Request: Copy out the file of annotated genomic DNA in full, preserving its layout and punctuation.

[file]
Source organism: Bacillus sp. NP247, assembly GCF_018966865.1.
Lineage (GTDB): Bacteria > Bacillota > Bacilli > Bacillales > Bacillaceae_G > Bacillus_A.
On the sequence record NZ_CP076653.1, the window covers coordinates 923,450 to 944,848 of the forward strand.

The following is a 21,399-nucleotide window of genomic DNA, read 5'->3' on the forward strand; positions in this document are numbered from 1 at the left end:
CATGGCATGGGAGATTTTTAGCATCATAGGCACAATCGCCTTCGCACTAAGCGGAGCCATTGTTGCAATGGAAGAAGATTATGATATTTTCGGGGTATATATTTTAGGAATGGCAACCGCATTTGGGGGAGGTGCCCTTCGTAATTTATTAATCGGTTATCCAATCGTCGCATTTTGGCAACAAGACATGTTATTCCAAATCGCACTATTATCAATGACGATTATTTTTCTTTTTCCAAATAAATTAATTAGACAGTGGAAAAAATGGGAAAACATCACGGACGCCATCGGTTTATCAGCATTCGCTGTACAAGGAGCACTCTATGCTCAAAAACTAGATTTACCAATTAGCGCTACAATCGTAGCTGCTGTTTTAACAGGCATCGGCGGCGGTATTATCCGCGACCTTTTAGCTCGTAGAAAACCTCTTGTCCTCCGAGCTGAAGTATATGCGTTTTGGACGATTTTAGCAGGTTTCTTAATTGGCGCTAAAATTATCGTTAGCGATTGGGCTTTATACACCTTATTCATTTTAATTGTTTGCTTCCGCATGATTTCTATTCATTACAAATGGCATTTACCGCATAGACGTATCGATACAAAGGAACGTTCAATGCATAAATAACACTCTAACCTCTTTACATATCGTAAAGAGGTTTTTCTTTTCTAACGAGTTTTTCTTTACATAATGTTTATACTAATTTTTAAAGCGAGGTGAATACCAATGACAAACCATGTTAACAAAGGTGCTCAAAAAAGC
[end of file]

Source organism: Bacillus sp. NP247, assembly GCF_018966865.1.
Lineage (GTDB): Bacteria > Bacillota > Bacilli > Bacillales > Bacillaceae_G > Bacillus_A.
On the sequence record NZ_CP076653.1, the window covers coordinates 923,450 to 944,848 of the forward strand.

The following is a 21,399-nucleotide window of genomic DNA, read 5'->3' on the forward strand; positions in this document are numbered from 1 at the left end:
CATGGCATGGGAGATTTTTAGCATCATAGGCACAATCGCCTTCGCACTAAGCGGAGCCATTGTTGCAATGGAAGAAGATTATGATATTTTCGGGGTATATATTTTAGGAATGGCAACCGCATTTGGGGGAGGTGCCCTTCGTAATTTATTAATCGGTTATCCAATCGTCGCATTTTGGCAACAAGACATGTTATTCCAAATCGCACTATTATCAATGACGATTATTTTTCTTTTTCCAAATAAATTAATTAGACAGTGGAAAAAATGGGAAAACATCACGGACGCCATCGGTTTATCAGCATTCGCTGTACAAGGAGCACTCTATGCTCAAAAACTAGATTTACCAATTAGCGCTACAATCGTAGCTGCTGTTTTAACAGGCATCGGCGGCGGTATTATCCGCGACCTTTTAGCTCGTAGAAAACCTCTTGTCCTCCGAGCTGAAGTATATGCGTTTTGGACGATTTTAGCAGGTTTCTTAATTGGCGCTAAAATTATCGTTAGCGATTGGGCTTTATACACCTTATTCATTTTAATTGTTTGCTTCCGCATGATTTCTATTCATTACAAATGGCATTTACCGCATAGACGTATCGATACAAAGGAACGTTCAATGCATAAATAACACTCTAACCTCTTTACATATCGTAAAGAGGTTTTTCTTTTCTAACGAGTTTTTCTTTACATAATGTTTATACTAATTTTTAAAGCGAGGTGAATACCAATGACAAACCATGTTAACAAAGGTGCTCAAAAAAGC